Iam a food server’s nightmare. I stare at the menu, struggling to make that grand decision, “What will I eat?” Most times, I give up and order the “regular” just to avoid the thought process. Do you ever struggle with decisions? The twist of irony for me is that I am a decision scientist. I have made a decent living helping other people make decisions while often struggling to make my own.
I understand why one of the wisest men that ever lived asked God for wisdom instead of money or power. If I could have known what the future holds, I could have avoided some decisions that cost me. There are investments that I should have made and others that I wish I had not made. There are girls I dated I wish I had never dated. There are words I have spoken I wish I had never spoken. There are battles that I have fought I now wish I had let go.

Do you have any regrets? They say, “Hindsight is 20/20.” They are correct. But what if we could cut down the learning curve? What if we could reduce the number of regrets?
Every decision counts. Who our friends are, who our advisers are, who we listen to, and who we trust are some of the most significant decisions we will ever make. Great people are surrounded by great people. Wise people are surrounded by wise people. But, even little decisions count. The decision of what you will eat may seem trivial, but it affects your health and future. Big or little, each decision is part of a chain of events that make up your life.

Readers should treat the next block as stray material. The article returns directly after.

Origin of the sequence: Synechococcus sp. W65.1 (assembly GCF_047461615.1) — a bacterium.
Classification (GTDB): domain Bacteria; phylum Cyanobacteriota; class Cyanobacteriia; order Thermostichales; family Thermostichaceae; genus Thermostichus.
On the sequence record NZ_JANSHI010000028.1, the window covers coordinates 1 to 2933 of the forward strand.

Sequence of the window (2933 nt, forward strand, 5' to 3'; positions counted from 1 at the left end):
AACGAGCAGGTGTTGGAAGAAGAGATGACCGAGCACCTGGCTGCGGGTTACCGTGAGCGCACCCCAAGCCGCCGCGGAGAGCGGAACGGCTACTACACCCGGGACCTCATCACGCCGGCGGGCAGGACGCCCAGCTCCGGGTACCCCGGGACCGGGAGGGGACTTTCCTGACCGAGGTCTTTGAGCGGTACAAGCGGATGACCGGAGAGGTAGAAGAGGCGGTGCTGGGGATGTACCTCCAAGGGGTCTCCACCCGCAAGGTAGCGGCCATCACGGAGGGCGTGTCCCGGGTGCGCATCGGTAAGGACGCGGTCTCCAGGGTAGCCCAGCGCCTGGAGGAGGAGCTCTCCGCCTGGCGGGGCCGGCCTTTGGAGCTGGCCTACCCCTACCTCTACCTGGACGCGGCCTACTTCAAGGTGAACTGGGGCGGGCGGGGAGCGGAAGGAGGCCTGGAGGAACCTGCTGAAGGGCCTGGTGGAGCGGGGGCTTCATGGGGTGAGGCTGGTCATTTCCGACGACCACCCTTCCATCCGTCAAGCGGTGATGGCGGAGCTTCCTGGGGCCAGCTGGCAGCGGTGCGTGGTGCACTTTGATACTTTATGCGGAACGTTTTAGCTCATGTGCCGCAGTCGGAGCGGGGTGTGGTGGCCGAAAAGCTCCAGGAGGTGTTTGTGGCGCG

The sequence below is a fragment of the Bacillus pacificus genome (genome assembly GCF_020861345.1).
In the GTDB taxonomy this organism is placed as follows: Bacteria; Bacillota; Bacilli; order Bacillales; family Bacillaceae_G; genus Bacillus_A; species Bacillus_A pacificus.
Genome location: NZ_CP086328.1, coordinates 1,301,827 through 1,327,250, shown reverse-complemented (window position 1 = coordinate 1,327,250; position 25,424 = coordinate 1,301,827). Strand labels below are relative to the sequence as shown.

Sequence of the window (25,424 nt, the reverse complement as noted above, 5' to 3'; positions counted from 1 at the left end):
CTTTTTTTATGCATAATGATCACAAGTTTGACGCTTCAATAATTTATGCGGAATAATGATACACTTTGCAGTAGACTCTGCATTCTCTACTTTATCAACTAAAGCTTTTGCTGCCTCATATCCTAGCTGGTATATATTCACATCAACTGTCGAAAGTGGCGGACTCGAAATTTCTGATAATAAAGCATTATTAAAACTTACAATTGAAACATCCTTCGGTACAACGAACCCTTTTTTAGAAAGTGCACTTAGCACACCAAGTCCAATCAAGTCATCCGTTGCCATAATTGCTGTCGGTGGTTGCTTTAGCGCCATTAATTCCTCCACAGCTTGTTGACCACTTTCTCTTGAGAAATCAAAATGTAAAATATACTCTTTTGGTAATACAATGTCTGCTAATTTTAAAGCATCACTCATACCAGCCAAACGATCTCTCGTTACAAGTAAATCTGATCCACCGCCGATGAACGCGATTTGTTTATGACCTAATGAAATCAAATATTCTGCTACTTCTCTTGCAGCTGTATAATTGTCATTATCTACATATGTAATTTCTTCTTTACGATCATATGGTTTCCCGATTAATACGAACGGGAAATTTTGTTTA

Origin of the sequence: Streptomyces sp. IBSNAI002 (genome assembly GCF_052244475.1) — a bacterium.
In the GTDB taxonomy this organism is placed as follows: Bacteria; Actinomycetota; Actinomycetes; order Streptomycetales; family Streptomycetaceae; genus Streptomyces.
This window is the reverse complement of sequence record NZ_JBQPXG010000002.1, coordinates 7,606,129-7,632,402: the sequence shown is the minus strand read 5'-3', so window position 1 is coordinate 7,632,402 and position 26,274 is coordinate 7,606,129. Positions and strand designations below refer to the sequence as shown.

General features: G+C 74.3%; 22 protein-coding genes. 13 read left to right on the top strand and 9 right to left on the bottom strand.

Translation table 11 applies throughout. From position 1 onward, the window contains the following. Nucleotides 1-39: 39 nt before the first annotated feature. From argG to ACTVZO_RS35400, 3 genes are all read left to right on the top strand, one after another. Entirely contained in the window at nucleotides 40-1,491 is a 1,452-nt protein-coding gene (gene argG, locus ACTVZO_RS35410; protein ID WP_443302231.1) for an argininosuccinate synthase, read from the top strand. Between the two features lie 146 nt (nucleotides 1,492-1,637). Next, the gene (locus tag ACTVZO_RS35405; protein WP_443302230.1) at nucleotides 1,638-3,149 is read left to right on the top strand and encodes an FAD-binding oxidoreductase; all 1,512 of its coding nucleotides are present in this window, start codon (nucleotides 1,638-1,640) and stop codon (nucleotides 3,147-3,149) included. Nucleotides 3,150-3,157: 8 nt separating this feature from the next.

Here are 4 starter tips for making better decisions:
  • Never ever make a decision while you are emotional. There are times we need to dive in, but more often than not, emotions cloud our ability to think about the long term impact of our decisions. So before you quit, leave, or jump at that great opportunity — breathe. Most teenagers and employees wish their parents and bosses practiced this one tip!
  • Never ever make a rush decision. We are prone to feel that we have to decide. Sometimes we just want the process to stop. Successful decisions, however, require a bit of work. There are very few decisions that you must make “right now.” Learn to walk away and avoid saying, “Oh, I wish I said or done that!”
  • Make decisions when you are rested. Like the character on West Wing said, “I rarely make a decision this far after dark or this long before dawn.” Rest is the antidote to emotions and rushing. Sleep deprivation and mental stress negatively impact our decisions. Follow the age-old advice and sleep on it.Make decisions based on data. What are the real facts? What was really said? What are the options? What are the risks? Personal and business decisions are better when we practice critical thinking. Demand data to drive your decisions.
  • Make decisions that are consistent with your life plan (I hope you have one!). Ask yourself great questions like “Who do I want to be, or what do I want to do in 10 years?” Avoid making decisions that pull you off your life track and avoid having to ask yourself, “How did I get here?”
Have you ever made a poor decision? Who has influence in your world? What will you do today? Be great and remember, every decision counts.